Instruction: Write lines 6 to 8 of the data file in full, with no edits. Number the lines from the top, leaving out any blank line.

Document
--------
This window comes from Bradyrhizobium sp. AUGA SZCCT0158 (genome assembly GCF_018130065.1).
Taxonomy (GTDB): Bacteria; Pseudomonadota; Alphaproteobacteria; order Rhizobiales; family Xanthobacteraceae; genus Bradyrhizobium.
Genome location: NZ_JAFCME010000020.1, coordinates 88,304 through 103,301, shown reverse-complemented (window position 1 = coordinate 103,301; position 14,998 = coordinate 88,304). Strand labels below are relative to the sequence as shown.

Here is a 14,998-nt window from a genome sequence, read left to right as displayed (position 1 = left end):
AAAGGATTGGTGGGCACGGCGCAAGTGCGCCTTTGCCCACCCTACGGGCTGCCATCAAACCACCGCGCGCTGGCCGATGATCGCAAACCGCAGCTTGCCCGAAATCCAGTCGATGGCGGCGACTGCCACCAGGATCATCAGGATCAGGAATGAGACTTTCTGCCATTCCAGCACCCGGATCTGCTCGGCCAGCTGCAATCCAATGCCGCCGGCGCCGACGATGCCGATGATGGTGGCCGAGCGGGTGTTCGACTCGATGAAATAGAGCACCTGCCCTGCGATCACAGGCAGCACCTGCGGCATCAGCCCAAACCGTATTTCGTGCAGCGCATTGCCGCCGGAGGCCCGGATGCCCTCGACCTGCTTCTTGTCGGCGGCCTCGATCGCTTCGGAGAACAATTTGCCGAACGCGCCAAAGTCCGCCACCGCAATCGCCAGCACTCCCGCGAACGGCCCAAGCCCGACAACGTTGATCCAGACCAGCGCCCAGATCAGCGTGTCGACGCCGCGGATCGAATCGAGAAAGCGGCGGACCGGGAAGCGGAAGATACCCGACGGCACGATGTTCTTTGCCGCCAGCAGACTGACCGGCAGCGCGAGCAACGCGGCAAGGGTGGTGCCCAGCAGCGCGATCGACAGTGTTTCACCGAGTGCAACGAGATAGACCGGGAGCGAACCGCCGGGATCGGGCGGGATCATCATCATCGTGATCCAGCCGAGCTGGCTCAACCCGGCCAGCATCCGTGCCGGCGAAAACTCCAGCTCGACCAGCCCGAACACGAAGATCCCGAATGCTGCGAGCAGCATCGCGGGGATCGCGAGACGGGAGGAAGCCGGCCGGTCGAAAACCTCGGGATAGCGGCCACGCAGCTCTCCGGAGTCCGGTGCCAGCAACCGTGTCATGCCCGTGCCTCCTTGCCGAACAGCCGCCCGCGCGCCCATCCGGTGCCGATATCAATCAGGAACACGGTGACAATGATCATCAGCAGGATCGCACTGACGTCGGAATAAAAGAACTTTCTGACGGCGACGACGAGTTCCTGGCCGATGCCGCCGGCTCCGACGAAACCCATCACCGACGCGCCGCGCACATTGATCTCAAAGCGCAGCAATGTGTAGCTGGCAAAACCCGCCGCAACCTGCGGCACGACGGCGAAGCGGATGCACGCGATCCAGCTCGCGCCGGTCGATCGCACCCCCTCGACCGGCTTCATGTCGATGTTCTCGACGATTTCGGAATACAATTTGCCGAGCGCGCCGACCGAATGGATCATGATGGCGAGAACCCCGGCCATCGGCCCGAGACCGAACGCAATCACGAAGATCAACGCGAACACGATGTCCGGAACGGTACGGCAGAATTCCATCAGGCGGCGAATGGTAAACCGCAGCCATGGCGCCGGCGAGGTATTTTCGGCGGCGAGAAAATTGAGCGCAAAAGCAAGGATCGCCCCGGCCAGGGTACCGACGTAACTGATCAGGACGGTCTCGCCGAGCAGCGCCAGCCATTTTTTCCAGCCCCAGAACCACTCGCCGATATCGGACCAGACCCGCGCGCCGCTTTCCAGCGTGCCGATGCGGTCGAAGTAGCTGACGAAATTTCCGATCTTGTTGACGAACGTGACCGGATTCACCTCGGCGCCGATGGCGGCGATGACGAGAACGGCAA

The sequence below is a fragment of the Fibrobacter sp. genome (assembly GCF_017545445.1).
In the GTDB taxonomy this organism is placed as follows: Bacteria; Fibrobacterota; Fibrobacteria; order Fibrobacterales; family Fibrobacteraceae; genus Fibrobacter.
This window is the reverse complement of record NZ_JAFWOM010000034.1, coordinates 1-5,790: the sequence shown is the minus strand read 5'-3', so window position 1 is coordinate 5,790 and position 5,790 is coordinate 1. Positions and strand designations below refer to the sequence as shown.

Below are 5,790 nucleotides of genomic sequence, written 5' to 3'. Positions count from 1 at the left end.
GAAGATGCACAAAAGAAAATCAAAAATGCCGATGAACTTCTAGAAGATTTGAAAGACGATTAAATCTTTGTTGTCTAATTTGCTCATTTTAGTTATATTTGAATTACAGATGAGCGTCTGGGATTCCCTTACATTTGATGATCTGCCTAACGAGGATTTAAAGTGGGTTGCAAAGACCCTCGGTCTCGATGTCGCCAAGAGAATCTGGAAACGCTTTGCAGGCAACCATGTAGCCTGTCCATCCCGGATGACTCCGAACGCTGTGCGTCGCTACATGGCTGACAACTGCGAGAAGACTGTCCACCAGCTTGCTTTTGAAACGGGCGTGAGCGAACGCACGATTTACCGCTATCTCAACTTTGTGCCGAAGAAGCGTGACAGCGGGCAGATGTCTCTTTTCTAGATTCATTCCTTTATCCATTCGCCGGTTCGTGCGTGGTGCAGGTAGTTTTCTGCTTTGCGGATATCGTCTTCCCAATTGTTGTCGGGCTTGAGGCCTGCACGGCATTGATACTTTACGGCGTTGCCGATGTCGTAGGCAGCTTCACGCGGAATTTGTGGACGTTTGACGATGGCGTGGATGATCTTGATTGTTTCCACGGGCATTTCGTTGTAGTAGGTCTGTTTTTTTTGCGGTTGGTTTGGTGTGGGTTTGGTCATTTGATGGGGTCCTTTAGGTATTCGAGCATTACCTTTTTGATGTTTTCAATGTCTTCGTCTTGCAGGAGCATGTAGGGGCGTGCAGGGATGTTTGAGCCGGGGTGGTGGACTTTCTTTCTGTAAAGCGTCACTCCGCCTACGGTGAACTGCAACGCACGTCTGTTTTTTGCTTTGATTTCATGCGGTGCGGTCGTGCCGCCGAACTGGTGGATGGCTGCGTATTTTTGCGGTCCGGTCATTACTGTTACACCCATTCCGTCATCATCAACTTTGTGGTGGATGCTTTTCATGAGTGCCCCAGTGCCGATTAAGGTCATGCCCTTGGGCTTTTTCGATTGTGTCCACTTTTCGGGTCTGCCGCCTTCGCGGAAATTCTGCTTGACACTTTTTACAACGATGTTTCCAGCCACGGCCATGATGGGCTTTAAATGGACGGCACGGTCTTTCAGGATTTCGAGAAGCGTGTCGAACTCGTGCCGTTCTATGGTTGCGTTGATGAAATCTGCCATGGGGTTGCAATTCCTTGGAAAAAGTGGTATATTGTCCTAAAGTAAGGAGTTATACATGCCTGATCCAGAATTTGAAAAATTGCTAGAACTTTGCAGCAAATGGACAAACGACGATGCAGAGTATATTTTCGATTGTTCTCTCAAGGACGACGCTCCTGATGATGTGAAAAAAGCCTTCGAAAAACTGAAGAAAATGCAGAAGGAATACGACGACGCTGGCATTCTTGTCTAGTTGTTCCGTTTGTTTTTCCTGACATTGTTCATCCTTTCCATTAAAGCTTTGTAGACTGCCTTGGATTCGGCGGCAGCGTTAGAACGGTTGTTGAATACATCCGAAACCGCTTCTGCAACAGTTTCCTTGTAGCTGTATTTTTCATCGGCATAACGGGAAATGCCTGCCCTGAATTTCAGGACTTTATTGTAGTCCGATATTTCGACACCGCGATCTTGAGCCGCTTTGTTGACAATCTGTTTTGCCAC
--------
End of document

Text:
The sequence below is a fragment of the Fibrobacter sp. genome (assembly GCF_017545445.1).
In the GTDB taxonomy this organism is placed as follows: Bacteria; Fibrobacterota; Fibrobacteria; order Fibrobacterales; family Fibrobacteraceae; genus Fibrobacter.
This window is the reverse complement of record NZ_JAFWOM010000034.1, coordinates 1-5,790: the sequence shown is the minus strand read 5'-3', so window position 1 is coordinate 5,790 and position 5,790 is coordinate 1. Positions and strand designations below refer to the sequence as shown.